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Seven top tips to help make your business ‘lucky’

Wednesday, 06 March | By Marc Peskett

In my last blog I wrote about the need to remain relevant. This week I want to talk about how smart businesses use the market to evolve their business model or do what is commonly referred to as a “pivot”.


Most successful businesses will have multiple pivots before they find the right product/market fit. In fact, almost all of the successful entrepreneurs that I have worked with have ended up with a business model that is significantly different (and better) to the idea they started with.


As the highly successful entrepreneur Steve Blank says, “A start-up is a temporary organisation in search of a scalable, repeatable, profitable business model” and the businesses that succeed are those that build that search capacity into their business planning process.


Think about the business you are in now and compare it the original vision you had for your business. Ask yourself what’s changed and why has it changed? What was the catalyst for the change?


For most business owners it will be money (i.e. the need to make more), competition or “lucking” into a previously unforeseen market opportunity.


To successfully pivot you need to have an open mindset and use a discovery-driven planning process.


Here are my tips to help you successfully pivot and build “luck” into your business:


1. Don’t let passion get in the way of change


Passion is good and is needed to provide the drive and enthusiasm to build a successful business. But blind passion is dangerous. It can make you overprotective of your business idea and blind to oblivious flaws in your business model. To successfully pivot you need to be open to change.


2. Listen and communicate with your customers


Rather than just find out what’s working and you’re doing right, ask what their real needs and problems are. Having an open discussion with them can identify new opportunities you hadn’t previously thought of and uncover where new demand will come from. Engage in a regular feedback loop to research and refine what paying customer needs are and how you can monetise solutions to them.


3. Look externally


In addition to your existing customers, constantly check what potential customer needs and expectations are and whether they are being met. If not, great, another opportunity. If so, how well are your competitors meeting those needs and is there an opportunity to match them better? You might uncover a niche opportunity that’s highly profitable with less competition.


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4. Take advantage of technology


New opportunities can be created by developments in technology. The internet has opened up the opportunity to sell to customers in diverse geographic locations and significantly reduced the cost to reach those markets. Smartphone technology has taken that a step further. What other developments are occurring that can create additional opportunities for your business to access new markets and engage with potential customers before, during and after they buy?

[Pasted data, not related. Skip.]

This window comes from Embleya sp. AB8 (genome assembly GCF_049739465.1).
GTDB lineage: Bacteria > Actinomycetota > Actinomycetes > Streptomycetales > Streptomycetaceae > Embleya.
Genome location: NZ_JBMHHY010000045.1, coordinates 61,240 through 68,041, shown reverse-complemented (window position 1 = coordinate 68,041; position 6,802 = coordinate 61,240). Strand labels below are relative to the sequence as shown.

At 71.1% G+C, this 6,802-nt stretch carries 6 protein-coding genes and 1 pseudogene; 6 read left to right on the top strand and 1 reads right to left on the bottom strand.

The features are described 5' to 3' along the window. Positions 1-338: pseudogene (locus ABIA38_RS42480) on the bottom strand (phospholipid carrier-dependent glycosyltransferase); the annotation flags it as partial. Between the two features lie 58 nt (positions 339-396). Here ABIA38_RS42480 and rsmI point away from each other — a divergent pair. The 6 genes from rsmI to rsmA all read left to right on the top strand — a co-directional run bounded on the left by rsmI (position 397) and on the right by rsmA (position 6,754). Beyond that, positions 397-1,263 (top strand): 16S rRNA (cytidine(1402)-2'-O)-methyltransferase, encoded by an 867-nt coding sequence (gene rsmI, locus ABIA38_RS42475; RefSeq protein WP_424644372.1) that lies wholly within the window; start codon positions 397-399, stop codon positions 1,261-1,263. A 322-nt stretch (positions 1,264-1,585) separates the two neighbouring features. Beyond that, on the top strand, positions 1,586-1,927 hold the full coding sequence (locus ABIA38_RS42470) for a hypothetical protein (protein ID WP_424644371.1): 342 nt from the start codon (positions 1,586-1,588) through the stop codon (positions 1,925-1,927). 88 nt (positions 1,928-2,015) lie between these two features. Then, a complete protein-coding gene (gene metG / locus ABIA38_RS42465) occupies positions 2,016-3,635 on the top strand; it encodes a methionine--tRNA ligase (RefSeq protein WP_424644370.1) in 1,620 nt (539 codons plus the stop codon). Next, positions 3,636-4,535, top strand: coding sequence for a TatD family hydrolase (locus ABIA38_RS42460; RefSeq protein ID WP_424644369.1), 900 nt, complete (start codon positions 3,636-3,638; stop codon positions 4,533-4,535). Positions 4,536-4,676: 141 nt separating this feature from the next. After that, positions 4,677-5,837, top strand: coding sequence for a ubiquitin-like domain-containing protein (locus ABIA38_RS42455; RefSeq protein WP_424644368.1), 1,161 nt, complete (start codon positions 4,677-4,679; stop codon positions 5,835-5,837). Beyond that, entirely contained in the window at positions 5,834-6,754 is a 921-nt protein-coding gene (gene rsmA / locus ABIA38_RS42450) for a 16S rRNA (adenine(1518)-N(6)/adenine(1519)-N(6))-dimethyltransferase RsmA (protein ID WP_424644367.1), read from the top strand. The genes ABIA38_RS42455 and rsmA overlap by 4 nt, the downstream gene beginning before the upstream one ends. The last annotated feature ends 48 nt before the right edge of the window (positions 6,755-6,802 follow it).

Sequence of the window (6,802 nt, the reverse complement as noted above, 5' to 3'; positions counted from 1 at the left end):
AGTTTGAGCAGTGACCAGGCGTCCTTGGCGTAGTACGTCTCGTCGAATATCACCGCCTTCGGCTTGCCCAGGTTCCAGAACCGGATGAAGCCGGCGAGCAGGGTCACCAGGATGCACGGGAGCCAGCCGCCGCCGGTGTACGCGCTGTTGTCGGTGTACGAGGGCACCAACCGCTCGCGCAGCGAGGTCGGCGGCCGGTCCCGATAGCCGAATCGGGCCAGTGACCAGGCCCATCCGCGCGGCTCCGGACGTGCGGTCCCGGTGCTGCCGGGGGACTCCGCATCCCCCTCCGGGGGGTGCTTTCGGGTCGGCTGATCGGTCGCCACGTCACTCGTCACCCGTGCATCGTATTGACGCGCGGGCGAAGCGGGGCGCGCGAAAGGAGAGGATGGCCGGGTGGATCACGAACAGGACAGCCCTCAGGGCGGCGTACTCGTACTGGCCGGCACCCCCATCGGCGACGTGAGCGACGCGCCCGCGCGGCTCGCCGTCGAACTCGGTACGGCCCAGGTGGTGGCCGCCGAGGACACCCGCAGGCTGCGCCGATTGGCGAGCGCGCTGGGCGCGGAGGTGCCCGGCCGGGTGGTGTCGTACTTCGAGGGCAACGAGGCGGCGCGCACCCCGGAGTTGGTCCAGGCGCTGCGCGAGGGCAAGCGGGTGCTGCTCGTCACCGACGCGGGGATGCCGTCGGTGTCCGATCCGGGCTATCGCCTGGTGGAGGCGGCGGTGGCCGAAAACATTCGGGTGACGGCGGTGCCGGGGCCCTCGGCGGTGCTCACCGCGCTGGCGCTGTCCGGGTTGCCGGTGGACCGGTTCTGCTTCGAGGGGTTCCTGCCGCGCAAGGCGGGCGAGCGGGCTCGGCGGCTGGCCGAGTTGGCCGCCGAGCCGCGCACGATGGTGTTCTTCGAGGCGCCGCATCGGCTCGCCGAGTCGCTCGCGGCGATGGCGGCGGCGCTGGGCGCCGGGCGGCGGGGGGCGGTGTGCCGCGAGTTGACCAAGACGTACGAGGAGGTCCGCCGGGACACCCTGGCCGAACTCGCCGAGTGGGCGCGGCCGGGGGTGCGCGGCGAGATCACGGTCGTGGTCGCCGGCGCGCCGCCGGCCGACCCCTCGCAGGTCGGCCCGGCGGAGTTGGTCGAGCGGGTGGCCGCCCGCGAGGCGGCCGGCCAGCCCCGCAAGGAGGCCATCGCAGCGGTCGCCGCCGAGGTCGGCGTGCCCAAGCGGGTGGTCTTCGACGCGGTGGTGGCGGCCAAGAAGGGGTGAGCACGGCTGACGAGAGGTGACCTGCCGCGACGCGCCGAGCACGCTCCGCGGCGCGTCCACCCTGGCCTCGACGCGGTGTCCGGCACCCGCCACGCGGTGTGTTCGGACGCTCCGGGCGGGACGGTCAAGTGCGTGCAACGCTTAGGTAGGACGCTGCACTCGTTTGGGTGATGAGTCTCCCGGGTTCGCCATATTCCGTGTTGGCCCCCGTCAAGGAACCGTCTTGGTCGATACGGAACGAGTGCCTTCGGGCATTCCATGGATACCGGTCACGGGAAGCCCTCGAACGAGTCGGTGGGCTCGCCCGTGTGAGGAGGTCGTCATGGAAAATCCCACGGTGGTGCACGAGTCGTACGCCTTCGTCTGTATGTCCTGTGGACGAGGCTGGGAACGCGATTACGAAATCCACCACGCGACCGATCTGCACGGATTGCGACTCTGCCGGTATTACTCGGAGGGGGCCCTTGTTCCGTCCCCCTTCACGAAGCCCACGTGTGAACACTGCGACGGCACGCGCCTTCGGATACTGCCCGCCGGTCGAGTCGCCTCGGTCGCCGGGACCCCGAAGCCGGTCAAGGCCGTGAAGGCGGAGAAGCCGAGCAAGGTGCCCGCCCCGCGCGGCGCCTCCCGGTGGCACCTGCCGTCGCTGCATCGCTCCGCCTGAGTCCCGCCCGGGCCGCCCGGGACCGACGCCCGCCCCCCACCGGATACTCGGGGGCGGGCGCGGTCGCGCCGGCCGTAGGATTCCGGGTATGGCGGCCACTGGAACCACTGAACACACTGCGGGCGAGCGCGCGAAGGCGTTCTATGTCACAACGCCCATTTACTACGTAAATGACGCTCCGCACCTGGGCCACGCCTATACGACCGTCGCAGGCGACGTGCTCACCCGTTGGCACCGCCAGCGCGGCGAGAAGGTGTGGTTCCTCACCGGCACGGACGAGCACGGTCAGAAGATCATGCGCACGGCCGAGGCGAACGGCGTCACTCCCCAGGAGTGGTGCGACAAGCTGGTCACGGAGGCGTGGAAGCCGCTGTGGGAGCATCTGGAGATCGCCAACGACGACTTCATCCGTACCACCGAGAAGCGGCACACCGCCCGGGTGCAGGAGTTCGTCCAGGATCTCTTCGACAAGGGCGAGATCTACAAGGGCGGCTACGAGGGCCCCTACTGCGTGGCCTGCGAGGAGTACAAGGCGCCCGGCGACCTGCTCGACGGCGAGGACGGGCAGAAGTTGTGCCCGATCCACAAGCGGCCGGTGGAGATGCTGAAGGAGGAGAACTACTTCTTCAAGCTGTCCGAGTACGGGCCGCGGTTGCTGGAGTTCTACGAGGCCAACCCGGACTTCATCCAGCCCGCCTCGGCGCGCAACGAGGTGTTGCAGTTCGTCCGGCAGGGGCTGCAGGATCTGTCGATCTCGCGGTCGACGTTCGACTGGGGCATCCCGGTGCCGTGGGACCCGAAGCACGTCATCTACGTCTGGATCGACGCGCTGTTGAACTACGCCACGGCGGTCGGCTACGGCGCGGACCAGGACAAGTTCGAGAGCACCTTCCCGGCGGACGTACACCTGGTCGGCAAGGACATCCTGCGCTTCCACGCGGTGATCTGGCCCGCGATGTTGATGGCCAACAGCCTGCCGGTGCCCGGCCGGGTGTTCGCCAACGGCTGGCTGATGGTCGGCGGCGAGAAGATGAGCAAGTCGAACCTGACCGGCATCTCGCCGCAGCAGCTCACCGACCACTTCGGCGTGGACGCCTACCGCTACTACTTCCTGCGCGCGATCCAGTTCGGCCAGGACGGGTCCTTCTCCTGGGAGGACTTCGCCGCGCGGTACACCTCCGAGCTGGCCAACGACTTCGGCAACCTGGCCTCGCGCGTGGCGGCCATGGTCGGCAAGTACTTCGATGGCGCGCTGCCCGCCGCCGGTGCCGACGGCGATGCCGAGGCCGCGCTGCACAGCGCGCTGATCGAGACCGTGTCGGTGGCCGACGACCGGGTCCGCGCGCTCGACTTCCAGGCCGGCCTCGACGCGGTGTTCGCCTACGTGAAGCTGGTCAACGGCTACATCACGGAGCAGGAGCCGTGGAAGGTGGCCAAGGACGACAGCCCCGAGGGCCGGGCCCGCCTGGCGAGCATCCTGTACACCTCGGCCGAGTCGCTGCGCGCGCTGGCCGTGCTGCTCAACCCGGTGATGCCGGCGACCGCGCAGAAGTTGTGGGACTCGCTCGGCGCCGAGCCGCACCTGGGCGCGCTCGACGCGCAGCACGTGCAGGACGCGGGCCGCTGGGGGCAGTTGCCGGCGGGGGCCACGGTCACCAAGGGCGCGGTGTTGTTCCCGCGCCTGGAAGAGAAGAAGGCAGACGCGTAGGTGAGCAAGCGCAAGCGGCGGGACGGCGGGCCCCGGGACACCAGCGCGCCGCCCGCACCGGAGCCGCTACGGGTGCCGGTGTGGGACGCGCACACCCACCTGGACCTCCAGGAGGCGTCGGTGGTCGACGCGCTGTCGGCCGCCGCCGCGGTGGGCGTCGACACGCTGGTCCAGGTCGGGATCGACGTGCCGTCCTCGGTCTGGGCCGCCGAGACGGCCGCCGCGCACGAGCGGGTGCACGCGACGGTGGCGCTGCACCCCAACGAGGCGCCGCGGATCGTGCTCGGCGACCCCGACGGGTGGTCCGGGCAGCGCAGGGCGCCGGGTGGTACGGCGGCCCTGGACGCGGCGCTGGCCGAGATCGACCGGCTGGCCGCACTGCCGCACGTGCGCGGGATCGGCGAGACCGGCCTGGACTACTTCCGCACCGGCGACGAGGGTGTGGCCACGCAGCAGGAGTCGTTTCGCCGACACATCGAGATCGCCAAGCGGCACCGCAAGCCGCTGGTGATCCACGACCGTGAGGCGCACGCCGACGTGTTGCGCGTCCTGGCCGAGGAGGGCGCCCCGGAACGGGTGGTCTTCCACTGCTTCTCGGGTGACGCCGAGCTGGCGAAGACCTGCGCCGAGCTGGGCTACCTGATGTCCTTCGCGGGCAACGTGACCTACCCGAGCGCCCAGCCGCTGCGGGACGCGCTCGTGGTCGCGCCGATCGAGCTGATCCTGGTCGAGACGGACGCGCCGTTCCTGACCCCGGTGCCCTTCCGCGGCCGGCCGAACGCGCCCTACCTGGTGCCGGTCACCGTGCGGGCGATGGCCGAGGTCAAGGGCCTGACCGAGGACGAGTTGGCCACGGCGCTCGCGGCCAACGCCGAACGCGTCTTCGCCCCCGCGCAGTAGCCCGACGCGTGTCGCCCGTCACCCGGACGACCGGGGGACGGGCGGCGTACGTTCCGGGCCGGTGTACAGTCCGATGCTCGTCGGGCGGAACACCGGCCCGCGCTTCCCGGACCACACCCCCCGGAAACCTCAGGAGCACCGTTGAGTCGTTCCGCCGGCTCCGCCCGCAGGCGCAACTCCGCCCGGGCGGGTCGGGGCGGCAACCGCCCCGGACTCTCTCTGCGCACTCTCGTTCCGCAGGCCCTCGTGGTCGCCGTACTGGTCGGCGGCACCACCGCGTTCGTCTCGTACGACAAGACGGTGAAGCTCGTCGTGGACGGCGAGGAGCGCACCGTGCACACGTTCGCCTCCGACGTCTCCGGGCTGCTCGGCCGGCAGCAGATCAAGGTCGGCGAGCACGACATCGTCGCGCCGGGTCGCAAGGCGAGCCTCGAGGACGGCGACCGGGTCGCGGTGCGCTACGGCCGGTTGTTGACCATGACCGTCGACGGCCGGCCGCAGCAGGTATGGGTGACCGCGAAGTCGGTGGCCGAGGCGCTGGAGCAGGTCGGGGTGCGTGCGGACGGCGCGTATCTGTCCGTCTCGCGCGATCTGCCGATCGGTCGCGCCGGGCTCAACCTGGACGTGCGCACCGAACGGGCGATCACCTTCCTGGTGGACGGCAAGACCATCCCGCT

5. Test the waters


If pursuing the new opportunity involves minimal cost to tweak and test the response, then why not see how it goes. There are two ways you can go about this. You can either test it with new customers as a real purchase experience, or test the response using a small group of very good customers who you can ask to act as an advisory board.


You need to choose these people wisely though. They should be people you can absolutely trust to give you honest feedback, who won’t be negatively affected by the proposition of change and an alternative offering.


6. If the water’s fine, take the plunge


If it turns out the new opportunity stacks up better than the original plan, don’t be afraid to pursue it. I’ve seen many business owners who were passionate about an idea that just didn’t go anywhere or took a long time to get off the ground and still required adjustment to meet the needs of their economic customers.


7. Repeat steps one to six above


This process is commonly used by most successful start-ups coming out of Silicon Valley. They’ve built it into their business model to continually stay in tune with the buyer’s needs, identify the opportunities, test and deliver what the market wants and pays for.


Two good reads that provides insights into how they’ve done this are The Startup Owner’s Manual by Steve Blank and The Lean Startup: How Today's Entrepreneurs Use Continuous Innovation to Create Radically Successful Businesses by Eric Ries.


Australian start-ups can take advantage of building the same process into their businesses.


Marc Peskett is a director of MPR Group, a Melbourne-based business that specialises in providing business advisory, tax, outsourced accounting and grants and funding services, to fast-growing technology and innovation businesses.

MPR Group is holding a full day workshop on April 19 to help business owners develop strategies to stay ahead of the pack. For further information click here.